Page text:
‘Do Something’ About Fuel Costs Danny Healy- Rae Urges Minister Michael McGrath

Kerry Independent TD Danny Healy-Rae has made an impassioned plea about the effects of soaring fuel costs on ordinary families.

Speaking in Dáil Éireann yesterday, the Kerry Deputy and Minister for Public Expenditure and Reform of Ireland, Michael McGrath, debated possible measures that could be implemented to tackle the ongoing cost of fuel rises.

Healy-Rae opened the debates saying  “I am glad to get the opportunity to raise the issue of the cost of fuel, which is impacting on everyone on the road, whether it is the man going to work in the car, the mother taking children to school or the man filling up his lorry to transport goods or filling a construction work vehicle.” He continued saying,  “Kerry is far away from everywhere and is impacted more than many other places.”

“The increase in the cost of fuel is massive. The pumps along the road tell the story, with prices at €2.15 or €2.20 a litre. People are at their wits end trying to stay on the road.”

He said “The Government is taking almost double in tax now from fuel than it did 12 months ago. Surely it is time to give back some of the extra tax it has taken to the people on the road? They need it to stay going and October is too far away. There is talk of mini-budgets and emergency budgets, but the Minister has said the normal budget time is when it will be dealt with. These are not normal times. People are paying to try to stay on the road and fill their cars or other vehicles. They are not paying normal prices now.”

“The Government is not aware of how serious the matter is and how people are suffering. People must travel on long journeys to work from Kerry and they are paying massively to fill their cars and try to stay going. These are not normal times and in rural Kerry people cannot travel without a car or some type of vehicle. They are paying more and suffering more. I am asking the Minister to act now and give them back a sizable amount of the extra tax the Government has taken.”

Deputy Michael McGrath replied saying, “The Deputy makes a valid point that rising fuel prices have an impact across the board. They affect private citizens in households, of course, but also private enterprise such as contractors, farmers and the delivery of public works contracts.”

Continuing he said: “We have made a number of interventions as a Government and we have already spoken about the reduction in excise, which comes at significant cost. Initially it was €320 million until the end of August and it was extended to budget day so the total cost now is well over €400 million. That is the reduction in excise on petrol and diesel.”

McGrath claimed that the government had provided “extra resources and extra money was paid to school transport providers” , ‘to ensure school transport services continued up to the end of the year’ adding,  ‘We were concerned that for many of them it was simply no longer viable to continue providing what is an essential service. We introduced a special scheme of support for hauliers with which I know the Deputy is very familiar.”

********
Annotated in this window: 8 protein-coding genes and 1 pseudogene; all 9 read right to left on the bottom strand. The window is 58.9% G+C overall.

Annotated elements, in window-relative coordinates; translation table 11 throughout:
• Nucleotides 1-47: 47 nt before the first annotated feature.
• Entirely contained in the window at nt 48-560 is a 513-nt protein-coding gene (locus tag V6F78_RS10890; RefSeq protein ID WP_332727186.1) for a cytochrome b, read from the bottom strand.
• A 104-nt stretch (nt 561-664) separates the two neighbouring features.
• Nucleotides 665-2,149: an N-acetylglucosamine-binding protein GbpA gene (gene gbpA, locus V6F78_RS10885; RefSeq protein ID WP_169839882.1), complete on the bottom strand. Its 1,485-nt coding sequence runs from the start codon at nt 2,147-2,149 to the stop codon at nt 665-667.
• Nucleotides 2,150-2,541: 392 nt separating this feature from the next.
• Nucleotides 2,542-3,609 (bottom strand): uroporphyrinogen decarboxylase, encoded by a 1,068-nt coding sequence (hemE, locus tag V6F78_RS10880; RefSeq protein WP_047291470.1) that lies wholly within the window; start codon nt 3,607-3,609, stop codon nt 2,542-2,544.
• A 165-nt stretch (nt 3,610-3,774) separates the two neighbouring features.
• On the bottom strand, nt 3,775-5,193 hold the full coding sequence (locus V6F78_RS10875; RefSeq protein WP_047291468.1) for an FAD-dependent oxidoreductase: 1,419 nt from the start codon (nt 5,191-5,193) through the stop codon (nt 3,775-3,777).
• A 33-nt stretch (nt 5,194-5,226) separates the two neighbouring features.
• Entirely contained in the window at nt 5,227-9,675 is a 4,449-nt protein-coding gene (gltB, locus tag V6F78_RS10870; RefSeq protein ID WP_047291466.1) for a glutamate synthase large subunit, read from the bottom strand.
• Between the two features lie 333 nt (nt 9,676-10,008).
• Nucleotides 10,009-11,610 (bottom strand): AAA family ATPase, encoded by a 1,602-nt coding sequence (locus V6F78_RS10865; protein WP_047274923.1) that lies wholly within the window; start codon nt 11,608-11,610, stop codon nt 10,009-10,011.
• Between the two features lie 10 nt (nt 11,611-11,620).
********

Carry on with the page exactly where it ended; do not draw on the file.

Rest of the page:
“On the price of fuels at the pump, the levers open to the Government are limited. We could reduce VAT, which is set at 23%, but we would have to do that on everything. Almost half of economic activity is levied at the 23% rate of VAT. A 1% reduction amounts to €500 million per year. That is the truth when it comes to VAT. We have already made a reduction in excise, and with diesel it is the case that when the excise reduction is combined with the diesel rebate scheme, we are at the minimum allowed under the minimum tax directive in the European Union.

We do not have that many options when it comes to reducing the price at the forecourts, which is primarily determined by wholesale prices. The exchange rate is unfavourable currently in respect of the strength of the dollar relative to the euro.

There are challenges but the Government will examine all the matters in the period leading up to the autumn,” he said.

Healy-Rae replied, by asserting that the Minister had “not given much comfort to people who are struggling out there today.”

“I accept and acknowledge what the Government has provided already but it is just not enough. The Minister must admit that the Exchequer has taken in a massive increase in taxation. In the past two weeks alone,fuel prices have increased by 20%. That is coming out of people’s pockets. They are on the road and trying to pay for the fuel. I recognise what the Minister said about hauliers but to qualify for that scheme, one must have a haulage licence. Hauliers who are just supplying goods for themselves do not have a haulage licence and they are not benefiting.”

He continued, “Again, I say there are people travelling long distances going to work, putting petrol and diesel in their cars, and the Government will have to do more for them. They cannot wait until the budget. The Minister only gave farmers 2 cent off the price of green diesel. God almighty, it is €1.60 and €1.70 per litre today. They are trying to keep going and provide fodder and food for people all over the country. The Government must do something for them. The Minister talks about addressing this in the budget but it must address the kernel of the problem now, which is the extra tax being taken by the Government. There is wriggle room to do something for these people. I am begging the Minister to do something for those people.”

“Give them vouchers. Do something for them,” he said.

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